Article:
Probability Audit (free Excel tool)

There’s a link to the free model at the bottom of the article

Contents

  • The motivation

Motivation

  • I am a credit risk manager. At the start of the year, I have assessed the probabilities of my debtors defaulting in the course of the year (which I am rather naively assuming to be independent). At the end of the year, I have a list of those who have defaulted and those who have not and I would like to evaluate how good my probability assessments were, on average.

The model

We have a sequence of probabilities, each of which describes our belief in the likelihood that a given event will take place (default, discovery, etc.). The events are binary, so they either happen or they don’t.

For reasons explained here, it’s very difficult to say anything about individual assessments on the basis of a single outcome, so we look at the outcome of the whole sequence to try and reduce the uncertainty.

The simplest way to do this is to look at the total number of events that took place. How many debtors defaulted; how many discoveries were drilled?

We calculate the probability distribution for the number of defaults, discoveries, whatever is the event outcome we’re counting. The distribution will look something like this.

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By looking at the actual number compared to this distribution, we can see whether we over- or underestimate probabilities.

There are a number of ways of calculating or approximating this distribution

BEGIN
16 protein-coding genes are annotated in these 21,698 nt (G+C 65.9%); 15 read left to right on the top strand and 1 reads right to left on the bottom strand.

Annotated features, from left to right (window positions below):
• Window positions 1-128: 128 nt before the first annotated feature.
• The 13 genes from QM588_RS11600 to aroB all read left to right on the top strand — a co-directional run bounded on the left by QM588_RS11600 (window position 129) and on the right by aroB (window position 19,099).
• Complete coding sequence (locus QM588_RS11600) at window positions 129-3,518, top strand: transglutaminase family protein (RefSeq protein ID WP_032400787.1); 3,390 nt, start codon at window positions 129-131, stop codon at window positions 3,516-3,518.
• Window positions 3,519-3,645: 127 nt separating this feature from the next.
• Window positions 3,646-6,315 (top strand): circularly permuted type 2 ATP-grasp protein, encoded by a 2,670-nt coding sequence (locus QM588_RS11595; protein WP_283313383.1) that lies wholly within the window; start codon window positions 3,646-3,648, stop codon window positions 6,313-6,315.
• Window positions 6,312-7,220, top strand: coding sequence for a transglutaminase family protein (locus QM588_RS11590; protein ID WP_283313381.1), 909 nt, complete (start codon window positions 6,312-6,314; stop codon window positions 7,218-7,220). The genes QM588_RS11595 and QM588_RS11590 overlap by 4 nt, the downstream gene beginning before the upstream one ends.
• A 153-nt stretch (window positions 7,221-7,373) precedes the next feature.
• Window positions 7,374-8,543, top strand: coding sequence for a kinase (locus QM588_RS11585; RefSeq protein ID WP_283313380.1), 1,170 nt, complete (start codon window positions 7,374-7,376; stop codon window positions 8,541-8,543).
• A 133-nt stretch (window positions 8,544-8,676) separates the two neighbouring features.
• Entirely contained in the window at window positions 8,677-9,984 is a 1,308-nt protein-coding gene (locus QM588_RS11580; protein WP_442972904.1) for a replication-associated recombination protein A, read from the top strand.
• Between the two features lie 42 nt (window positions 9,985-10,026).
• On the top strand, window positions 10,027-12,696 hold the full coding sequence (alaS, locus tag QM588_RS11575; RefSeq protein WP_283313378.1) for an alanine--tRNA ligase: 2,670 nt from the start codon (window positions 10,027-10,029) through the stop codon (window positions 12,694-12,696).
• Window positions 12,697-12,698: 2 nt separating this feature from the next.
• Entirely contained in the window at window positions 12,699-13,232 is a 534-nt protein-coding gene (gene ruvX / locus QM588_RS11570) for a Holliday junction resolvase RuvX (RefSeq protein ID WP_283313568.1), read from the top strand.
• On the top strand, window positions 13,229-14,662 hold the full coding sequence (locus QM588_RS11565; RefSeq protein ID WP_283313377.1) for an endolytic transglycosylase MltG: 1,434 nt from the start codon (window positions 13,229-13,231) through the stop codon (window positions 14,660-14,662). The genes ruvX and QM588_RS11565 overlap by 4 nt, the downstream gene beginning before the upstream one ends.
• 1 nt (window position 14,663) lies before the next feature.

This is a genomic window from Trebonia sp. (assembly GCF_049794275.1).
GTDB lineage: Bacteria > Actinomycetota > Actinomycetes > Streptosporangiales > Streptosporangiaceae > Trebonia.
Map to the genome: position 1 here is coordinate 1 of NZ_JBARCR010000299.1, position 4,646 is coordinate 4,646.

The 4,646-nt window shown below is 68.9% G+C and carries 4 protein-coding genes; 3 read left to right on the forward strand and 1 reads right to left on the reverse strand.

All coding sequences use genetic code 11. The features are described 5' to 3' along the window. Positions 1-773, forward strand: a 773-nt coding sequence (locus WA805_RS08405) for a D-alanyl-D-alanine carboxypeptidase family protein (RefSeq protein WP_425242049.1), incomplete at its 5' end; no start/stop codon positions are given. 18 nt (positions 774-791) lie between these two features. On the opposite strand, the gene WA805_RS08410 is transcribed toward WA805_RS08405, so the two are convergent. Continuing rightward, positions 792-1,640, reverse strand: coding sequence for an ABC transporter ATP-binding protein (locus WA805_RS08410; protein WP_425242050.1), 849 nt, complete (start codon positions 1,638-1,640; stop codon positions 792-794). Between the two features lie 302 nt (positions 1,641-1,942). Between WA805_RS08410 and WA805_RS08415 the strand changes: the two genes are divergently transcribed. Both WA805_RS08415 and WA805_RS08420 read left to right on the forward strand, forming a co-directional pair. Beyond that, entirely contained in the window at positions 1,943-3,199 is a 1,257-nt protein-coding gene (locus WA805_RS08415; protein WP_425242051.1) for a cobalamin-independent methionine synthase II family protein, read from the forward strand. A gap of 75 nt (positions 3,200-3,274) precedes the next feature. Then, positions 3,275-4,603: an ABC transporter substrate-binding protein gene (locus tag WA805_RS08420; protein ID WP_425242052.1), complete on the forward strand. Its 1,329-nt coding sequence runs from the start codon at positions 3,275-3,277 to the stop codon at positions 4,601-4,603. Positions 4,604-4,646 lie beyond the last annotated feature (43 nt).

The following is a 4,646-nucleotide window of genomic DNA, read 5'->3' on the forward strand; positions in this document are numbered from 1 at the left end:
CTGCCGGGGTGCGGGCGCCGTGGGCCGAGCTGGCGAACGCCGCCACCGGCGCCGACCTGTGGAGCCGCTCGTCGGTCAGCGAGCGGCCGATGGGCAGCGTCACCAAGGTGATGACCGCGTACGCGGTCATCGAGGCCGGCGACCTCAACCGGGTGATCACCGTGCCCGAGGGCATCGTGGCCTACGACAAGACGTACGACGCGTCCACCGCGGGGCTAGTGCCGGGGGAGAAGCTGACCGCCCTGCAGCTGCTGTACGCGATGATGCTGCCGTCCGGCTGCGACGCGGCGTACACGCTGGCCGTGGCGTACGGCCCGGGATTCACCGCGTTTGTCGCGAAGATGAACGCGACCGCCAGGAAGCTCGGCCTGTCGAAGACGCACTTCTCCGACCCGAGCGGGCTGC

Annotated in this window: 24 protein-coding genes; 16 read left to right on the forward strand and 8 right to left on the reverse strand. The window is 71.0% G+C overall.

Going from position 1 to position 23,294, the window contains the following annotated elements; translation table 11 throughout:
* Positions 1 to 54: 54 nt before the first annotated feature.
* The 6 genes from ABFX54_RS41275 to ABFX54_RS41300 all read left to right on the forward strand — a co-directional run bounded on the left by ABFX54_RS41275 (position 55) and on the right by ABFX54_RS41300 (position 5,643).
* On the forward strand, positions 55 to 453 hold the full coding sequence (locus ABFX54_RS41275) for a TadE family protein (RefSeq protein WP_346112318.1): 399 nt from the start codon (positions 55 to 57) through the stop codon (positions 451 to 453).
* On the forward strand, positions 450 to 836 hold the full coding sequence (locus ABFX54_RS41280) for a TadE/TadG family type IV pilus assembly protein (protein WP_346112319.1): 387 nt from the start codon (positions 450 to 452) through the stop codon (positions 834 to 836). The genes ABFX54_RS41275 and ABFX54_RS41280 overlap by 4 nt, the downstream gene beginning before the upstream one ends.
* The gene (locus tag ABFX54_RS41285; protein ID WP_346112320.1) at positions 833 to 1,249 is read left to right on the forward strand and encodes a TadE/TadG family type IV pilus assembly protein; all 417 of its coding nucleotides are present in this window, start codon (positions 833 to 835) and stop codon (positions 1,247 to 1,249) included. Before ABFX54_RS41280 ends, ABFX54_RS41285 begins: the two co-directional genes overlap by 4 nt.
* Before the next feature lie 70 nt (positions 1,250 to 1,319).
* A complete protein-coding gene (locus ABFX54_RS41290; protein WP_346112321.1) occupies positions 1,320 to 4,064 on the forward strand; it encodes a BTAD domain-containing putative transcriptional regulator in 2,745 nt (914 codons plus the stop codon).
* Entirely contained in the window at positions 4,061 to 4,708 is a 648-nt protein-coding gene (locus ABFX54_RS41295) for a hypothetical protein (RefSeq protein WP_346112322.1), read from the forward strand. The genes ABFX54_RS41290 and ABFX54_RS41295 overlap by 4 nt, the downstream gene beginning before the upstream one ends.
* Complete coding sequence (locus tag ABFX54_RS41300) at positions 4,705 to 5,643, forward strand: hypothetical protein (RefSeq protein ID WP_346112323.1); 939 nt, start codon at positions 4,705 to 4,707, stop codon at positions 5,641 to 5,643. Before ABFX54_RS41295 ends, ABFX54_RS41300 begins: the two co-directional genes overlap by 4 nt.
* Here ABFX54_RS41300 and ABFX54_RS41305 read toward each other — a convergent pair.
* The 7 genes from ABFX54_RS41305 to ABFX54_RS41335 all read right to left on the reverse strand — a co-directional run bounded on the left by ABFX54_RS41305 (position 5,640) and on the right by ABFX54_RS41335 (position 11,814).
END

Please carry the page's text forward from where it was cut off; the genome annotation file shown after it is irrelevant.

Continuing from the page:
1. You can hit it with a Monte Carlo sledge hammer

Direct calculation

We call the outcomes that we count successes . This makes sense for oil discoveries, but is frankly a little odd for credit defaults. Nonetheless.

If you have just one event with some probability of success, say 20%, then after that event, the probability of your count being 1 is 20% and it being 0 is 80%.

Say the next event has probability 30%. Then the probability of the count being zero is the probability the count after the first was zero (80%) times the probability the second also fails, i.e. 80% x 70%.

There are two ways having a count of 1 after 2 events. Event 1 failed (80%) and event 2 was a success (30%) and vice versa, with probabilities 20% and 70%. The probability of a count of one is then 80% x 30% + 20% x 70%.

To have a count of two, we had to have success in both events.

Now, continuing in this vein seems pretty tedious, but there’s a pattern. There are two ways of getting a given number of outcomes on a given round. Either there was one fewer on the previous round and the current round was a success or there were the same number on the previous round and the current round was a failure. We just have to multiply the probabilities of these two cases in the previous round with the corresponding probabilities in the current round and add them together. This is implemented in the spreadsheet to which there is a link at the bottom of the page.

Note, including dependencies here doesn’t change the basic mathematics — it’s just a question of book-keeping.

Central limit theorem

If we think of each event as a random variable that takes a value 1 or 0 then the count is just the number we get adding all these random variables together.

The central limit theorem tells is that if we add enough random variables together the distribution of the result tends to a normal distribution whose mean is the sum of the means of all the constituent variables and whose variance is the sum of the variances (if they are independent). This is also implemented in the spreadsheet.

Including dependence here is a bit trickier because you have to calculate covariances to get the variance of the sum right.

The math

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The tool

You can find a copy of the spreadsheet tool here.

It is set up for sequence lengths up to 20, but once you have a sense of the logic, it’s a simple matter to copy cells down and across to extend the direct method.

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Mathematical modelling for strategy & risk management

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